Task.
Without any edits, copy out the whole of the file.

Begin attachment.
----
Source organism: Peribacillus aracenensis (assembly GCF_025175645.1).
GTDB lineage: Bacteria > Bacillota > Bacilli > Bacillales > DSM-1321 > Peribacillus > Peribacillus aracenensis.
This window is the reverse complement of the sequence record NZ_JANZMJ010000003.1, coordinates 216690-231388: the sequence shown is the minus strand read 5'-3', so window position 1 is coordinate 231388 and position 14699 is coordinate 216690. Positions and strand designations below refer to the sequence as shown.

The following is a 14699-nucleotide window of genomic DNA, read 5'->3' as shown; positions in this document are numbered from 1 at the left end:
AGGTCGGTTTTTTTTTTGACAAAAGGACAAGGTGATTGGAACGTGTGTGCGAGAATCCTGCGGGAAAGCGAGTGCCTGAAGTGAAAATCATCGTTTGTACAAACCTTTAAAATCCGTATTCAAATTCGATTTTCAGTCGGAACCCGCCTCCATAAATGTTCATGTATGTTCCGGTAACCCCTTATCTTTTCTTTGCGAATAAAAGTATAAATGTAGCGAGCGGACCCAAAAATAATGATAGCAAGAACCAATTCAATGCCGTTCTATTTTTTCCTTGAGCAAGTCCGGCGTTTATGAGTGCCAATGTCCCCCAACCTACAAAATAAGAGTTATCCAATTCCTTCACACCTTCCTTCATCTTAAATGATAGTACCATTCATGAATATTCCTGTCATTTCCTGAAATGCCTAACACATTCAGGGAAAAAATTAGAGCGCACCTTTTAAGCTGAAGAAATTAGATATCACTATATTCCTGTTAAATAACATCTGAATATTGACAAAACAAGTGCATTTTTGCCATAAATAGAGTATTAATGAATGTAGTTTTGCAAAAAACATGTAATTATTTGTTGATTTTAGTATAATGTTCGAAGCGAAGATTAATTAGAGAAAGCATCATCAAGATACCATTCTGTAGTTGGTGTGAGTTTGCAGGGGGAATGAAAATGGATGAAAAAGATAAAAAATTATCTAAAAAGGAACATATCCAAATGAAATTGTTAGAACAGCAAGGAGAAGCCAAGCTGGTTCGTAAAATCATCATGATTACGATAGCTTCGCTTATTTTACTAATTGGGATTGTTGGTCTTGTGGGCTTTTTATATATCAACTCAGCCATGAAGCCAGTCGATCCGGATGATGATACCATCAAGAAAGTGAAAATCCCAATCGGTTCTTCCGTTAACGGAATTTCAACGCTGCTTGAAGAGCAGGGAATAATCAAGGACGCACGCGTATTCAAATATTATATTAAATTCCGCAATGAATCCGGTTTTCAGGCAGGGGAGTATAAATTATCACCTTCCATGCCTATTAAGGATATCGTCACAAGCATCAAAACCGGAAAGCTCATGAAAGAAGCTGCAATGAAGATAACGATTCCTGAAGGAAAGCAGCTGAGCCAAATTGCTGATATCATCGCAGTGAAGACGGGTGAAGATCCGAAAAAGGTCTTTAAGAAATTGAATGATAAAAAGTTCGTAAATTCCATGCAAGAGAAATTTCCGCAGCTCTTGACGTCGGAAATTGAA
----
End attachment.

Source organism: Peribacillus aracenensis (assembly GCF_025175645.1).
GTDB lineage: Bacteria > Bacillota > Bacilli > Bacillales > DSM-1321 > Peribacillus > Peribacillus aracenensis.
This window is the reverse complement of the sequence record NZ_JANZMJ010000003.1, coordinates 216690-231388: the sequence shown is the minus strand read 5'-3', so window position 1 is coordinate 231388 and position 14699 is coordinate 216690. Positions and strand designations below refer to the sequence as shown.

The following is a 14699-nucleotide window of genomic DNA, read 5'->3' as shown; positions in this document are numbered from 1 at the left end:
AGGTCGGTTTTTTTTTTGACAAAAGGACAAGGTGATTGGAACGTGTGTGCGAGAATCCTGCGGGAAAGCGAGTGCCTGAAGTGAAAATCATCGTTTGTACAAACCTTTAAAATCCGTATTCAAATTCGATTTTCAGTCGGAACCCGCCTCCATAAATGTTCATGTATGTTCCGGTAACCCCTTATCTTTTCTTTGCGAATAAAAGTATAAATGTAGCGAGCGGACCCAAAAATAATGATAGCAAGAACCAATTCAATGCCGTTCTATTTTTTCCTTGAGCAAGTCCGGCGTTTATGAGTGCCAATGTCCCCCAACCTACAAAATAAGAGTTATCCAATTCCTTCACACCTTCCTTCATCTTAAATGATAGTACCATTCATGAATATTCCTGTCATTTCCTGAAATGCCTAACACATTCAGGGAAAAAATTAGAGCGCACCTTTTAAGCTGAAGAAATTAGATATCACTATATTCCTGTTAAATAACATCTGAATATTGACAAAACAAGTGCATTTTTGCCATAAATAGAGTATTAATGAATGTAGTTTTGCAAAAAACATGTAATTATTTGTTGATTTTAGTATAATGTTCGAAGCGAAGATTAATTAGAGAAAGCATCATCAAGATACCATTCTGTAGTTGGTGTGAGTTTGCAGGGGGAATGAAAATGGATGAAAAAGATAAAAAATTATCTAAAAAGGAACATATCCAAATGAAATTGTTAGAACAGCAAGGAGAAGCCAAGCTGGTTCGTAAAATCATCATGATTACGATAGCTTCGCTTATTTTACTAATTGGGATTGTTGGTCTTGTGGGCTTTTTATATATCAACTCAGCCATGAAGCCAGTCGATCCGGATGATGATACCATCAAGAAAGTGAAAATCCCAATCGGTTCTTCCGTTAACGGAATTTCAACGCTGCTTGAAGAGCAGGGAATAATCAAGGACGCACGCGTATTCAAATATTATATTAAATTCCGCAATGAATCCGGTTTTCAGGCAGGGGAGTATAAATTATCACCTTCCATGCCTATTAAGGATATCGTCACAAGCATCAAAACCGGAAAGCTCATGAAAGAAGCTGCAATGAAGATAACGATTCCTGAAGGAAAGCAGCTGAGCCAAATTGCTGATATCATCGCAGTGAAGACGGGTGAAGATCCGAAAAAGGTCTTTAAGAAATTGAATGATAAAAAGTTCGTAAATTCCATGCAAGAGAAATTTCCGCAGCTCTTGACGTCGGAAATTGAA